Jan 3 2012 12:30pm
Joe Sunday has been a Los Angeles lowlife for years, but his life gets a whole lot lower when he is killed by the rival of his crime boss—only to return as a zombie. His only hope is to find and steal a talisman that he learns can grant immortality. But, unfortunately for Joe, every other undead thug and crime boss in Los Angeles is looking for the same thing.
I toss my jacket on the bar, slide onto the red vinyl stool next to Julio. He’s on his sixth drink of the day, and it’s not even noon. Empty shotglasses lie scattered on the bar. Julio’s a tequila man, likes Patrón when he can get it, Cuervo when he can’t. Me, I’m a scotch drinker. I order a Johnny Walker Black, neat.
“The fuck you doin’ here, Joe?” he says, taking a sidelong glance at me through unfocused eyes. Besides the bartender, we’re the only ones here. Henry’s Bar and Grill on Magnolia isn’t the worst in town, but it’s as bad as you’ll find in North Hollywood. Everything’s done up in faux red leather and brass tacks. Looks like Hell if Satan were a lounge singer. Julio’s a regular. If he isn’t out working with me or at home with his wife, Mariel, he’s in here tossing back a few.
“I was about to ask you the same thing,” I say. “You were supposed to be at Simon’s last night. You talk to the Italian? You get the stone?”
Simon Patterson’s our boss. Crazy English fucker hired us to break legs, shove hands down garbage disposals. The rest of the body, too, if need be. We’re good at our jobs. He pays us well.
“Yeah,” he says. “I talked to him.”
“And the stone? You got it?”
He shakes his head. Great. No stone, and he’s too fucking drunk to think straight. He gets a thousand-yard stare. After a moment he looks up at me, a plea in his eyes. “I can’t do it, man.”
He shakes his head. “This,” he says, staring at his hands and arms. He grabs me by the collar, pulls me close. “This is forever, man. This is fucking forever. I can’t do forever. I can’t fucking do it.”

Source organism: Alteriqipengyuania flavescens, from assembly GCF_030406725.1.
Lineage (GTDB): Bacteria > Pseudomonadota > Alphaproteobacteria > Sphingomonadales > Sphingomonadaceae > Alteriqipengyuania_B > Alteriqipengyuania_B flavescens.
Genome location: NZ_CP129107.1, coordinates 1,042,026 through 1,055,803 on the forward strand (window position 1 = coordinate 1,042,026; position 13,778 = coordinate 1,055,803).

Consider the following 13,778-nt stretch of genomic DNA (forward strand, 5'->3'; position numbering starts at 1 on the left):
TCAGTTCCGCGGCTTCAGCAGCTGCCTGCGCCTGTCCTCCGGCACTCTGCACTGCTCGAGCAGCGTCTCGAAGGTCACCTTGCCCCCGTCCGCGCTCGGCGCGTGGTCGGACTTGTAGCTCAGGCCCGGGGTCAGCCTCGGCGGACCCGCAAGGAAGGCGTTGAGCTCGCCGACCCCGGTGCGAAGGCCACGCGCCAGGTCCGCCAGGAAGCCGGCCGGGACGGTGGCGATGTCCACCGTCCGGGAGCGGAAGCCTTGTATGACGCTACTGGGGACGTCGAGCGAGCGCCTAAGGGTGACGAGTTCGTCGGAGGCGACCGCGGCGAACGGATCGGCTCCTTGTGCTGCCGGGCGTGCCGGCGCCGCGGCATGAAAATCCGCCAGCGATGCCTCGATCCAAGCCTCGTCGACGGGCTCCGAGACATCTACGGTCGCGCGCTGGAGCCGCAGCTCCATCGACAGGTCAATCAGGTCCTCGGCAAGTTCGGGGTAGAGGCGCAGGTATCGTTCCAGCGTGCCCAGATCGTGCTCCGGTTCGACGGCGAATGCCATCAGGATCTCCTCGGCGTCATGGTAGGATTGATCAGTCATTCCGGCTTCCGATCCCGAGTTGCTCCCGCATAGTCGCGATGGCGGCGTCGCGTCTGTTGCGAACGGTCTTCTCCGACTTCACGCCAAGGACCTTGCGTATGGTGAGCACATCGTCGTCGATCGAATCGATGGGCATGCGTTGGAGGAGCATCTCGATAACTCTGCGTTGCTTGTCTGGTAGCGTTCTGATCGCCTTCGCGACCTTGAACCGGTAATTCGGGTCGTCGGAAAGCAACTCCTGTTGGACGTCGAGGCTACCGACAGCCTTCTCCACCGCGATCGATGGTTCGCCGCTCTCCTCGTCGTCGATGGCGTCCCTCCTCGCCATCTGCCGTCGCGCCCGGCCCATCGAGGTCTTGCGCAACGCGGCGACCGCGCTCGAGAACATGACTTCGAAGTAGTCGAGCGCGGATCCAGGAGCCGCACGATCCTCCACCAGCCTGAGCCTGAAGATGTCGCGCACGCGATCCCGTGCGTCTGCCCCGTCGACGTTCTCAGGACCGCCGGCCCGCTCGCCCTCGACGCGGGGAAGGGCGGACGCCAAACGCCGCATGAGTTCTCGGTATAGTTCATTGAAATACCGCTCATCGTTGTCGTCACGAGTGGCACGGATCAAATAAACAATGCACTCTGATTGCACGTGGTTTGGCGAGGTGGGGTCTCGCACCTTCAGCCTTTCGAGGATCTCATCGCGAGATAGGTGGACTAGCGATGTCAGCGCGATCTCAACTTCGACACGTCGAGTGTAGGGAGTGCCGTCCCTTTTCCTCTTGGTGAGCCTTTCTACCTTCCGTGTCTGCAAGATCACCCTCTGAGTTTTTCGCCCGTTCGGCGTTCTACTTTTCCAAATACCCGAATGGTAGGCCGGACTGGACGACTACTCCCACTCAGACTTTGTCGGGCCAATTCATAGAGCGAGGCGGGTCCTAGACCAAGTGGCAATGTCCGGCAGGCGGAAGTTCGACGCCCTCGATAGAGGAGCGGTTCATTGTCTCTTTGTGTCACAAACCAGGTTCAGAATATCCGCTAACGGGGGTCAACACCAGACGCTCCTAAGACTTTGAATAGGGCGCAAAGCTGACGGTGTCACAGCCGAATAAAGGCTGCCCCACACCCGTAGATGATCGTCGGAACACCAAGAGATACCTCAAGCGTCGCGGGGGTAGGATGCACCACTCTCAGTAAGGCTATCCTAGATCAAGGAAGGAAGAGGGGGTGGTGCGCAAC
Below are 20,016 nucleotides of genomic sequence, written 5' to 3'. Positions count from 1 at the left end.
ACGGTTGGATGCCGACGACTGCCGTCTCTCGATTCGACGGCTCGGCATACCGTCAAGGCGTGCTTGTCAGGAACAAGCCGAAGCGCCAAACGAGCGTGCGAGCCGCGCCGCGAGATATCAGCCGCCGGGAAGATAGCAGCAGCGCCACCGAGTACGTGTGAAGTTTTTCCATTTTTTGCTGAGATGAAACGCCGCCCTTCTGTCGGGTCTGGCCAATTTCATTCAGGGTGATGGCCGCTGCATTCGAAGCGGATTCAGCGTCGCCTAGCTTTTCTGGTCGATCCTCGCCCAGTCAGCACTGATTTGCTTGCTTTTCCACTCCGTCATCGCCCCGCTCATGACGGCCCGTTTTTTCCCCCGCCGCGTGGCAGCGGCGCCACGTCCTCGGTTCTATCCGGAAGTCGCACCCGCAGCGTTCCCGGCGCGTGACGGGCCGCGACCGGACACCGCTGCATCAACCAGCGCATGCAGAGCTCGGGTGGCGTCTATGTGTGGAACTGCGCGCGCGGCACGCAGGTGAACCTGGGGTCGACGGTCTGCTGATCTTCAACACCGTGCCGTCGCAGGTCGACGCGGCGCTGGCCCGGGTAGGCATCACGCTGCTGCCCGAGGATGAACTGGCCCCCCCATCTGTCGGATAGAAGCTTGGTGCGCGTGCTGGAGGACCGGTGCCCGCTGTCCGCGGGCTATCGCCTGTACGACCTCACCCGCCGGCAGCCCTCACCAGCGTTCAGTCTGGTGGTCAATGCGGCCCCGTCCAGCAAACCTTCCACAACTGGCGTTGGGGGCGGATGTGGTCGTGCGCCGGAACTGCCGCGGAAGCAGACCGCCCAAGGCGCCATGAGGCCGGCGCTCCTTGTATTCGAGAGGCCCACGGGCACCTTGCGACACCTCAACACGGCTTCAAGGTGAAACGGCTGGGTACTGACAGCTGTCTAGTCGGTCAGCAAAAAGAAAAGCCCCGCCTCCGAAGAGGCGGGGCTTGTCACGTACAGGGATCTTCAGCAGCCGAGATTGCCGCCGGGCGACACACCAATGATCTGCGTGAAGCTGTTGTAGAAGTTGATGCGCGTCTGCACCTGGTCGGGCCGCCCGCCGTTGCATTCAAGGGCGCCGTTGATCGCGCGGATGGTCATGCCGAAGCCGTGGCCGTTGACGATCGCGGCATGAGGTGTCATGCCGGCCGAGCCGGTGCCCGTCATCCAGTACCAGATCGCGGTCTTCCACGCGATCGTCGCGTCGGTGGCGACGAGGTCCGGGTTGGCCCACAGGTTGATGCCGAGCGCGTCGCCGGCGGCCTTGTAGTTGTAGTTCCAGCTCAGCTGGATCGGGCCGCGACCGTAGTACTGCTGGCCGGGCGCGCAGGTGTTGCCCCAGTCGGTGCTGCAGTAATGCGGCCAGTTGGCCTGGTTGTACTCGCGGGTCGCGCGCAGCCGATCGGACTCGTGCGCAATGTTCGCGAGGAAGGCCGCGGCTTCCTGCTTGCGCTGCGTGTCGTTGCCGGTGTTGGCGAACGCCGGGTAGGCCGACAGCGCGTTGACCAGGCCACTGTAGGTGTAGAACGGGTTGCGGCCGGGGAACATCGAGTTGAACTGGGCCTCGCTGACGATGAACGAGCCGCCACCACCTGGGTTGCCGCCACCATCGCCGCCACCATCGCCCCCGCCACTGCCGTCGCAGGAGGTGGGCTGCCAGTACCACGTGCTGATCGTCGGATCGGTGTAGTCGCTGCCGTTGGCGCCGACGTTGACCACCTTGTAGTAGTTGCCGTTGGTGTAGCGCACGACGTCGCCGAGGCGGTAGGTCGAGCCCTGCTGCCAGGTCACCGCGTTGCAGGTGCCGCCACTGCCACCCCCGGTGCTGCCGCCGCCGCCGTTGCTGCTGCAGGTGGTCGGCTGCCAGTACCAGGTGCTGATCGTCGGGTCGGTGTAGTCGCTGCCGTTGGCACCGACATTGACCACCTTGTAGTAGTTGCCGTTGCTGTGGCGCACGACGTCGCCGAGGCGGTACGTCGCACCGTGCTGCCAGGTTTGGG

Okay, time to not poke the crazy bear. I ease his hands off me. I look him over. He’s a mess. Bloodshot eyes. Hands shaking. Hasn’t slept. More skittish than I’ve ever seen him. He’s freaked the fuck out, and that scares the shit out of me.
Julio’s the biggest Filipino I know. Six two. As bad-ass as they come. Benches three-fifty, dragon tattoos on his shoulders. Beats the crap out of Samoans for fun. Made the mistake of going a couple rounds with him at the gym, and he laid me out with a concussion and a missing tooth. If Julio’s scared, there’s got to be one hell of a good reason for it.
Last night Simon told him to lean on Sandro Giavetti, Italian guy from Chicago. Hit the wop at his hotel.
“Jesus, man. The fuck happened to you?” I say to Julio.
Week ago, Giavetti comes to Simon looking to buy things that don’t get bought. Has a job to hit a house and get some gemstone.
Anyway, Simon hooks him up with three boys good at B&E and gets a nice fat cut for being a middleman. Thing is, two of them have gone missing, third one’s dead. Blew his brains out night before last. Word is they found a clip’s worth of shell casings, but only one bullet, the one he used to paint his wall.
Normally Simon wouldn’t give a fuck. But then the rumors started up that Simon had something to do with whatever the hell went down. Guy like Simon, he works on reputation. Worth more than gold. He figures Giavetti spread the word around, and now Simon’s got to show him that that shit doesn’t fly.
Julio pours himself another shot, tosses it back like it’s mother’s milk. Stares at his hands. “Look what he did to me.”
I crane my head to look at his hands. I don’t see what the big deal is.
“They look fine, Julio.”
“No, man. They’re not. They’re not my hands. They’re his. They’re his fucking hands.”
I smack him on the back of his head. “Hey. Snap the fuck out of it.”
So Simon sends Julio over to Giavetti’s hotel. Take the old fucker out, walk off with the stone. Fuck knows what Simon wants with it. Principal of the thing, I suppose. Whatever. Point is that Julio was supposed to report back last night and never showed.
My phone chirps at me from my jacket pocket. It’s Simon. “Joe, me old china,” he says, Cockney coming through like he hasn’t spent fifteen years stateside. “You found him?”
“Yeah,” I say. “He’s freaking out. Something happened, but he hasn’t told me what yet.”
“He look all right?”
“He looks like shit,” I say. “I don’t think he’s slept. Drinking early, too.” In fact, he looks worse than he did a minute ago. I do a double take. Yeah, like his face has started to sink in on itself or something.
Julio closes his eyes, folds his hands together. Starts muttering in Tagalog.
“Talked to Giavetti, ain’t he?”
“Yeah, he’s talked to him. Least I think so. He’s acting kinda weird.”
Simon’s voice, urgent now. “He got the stone?”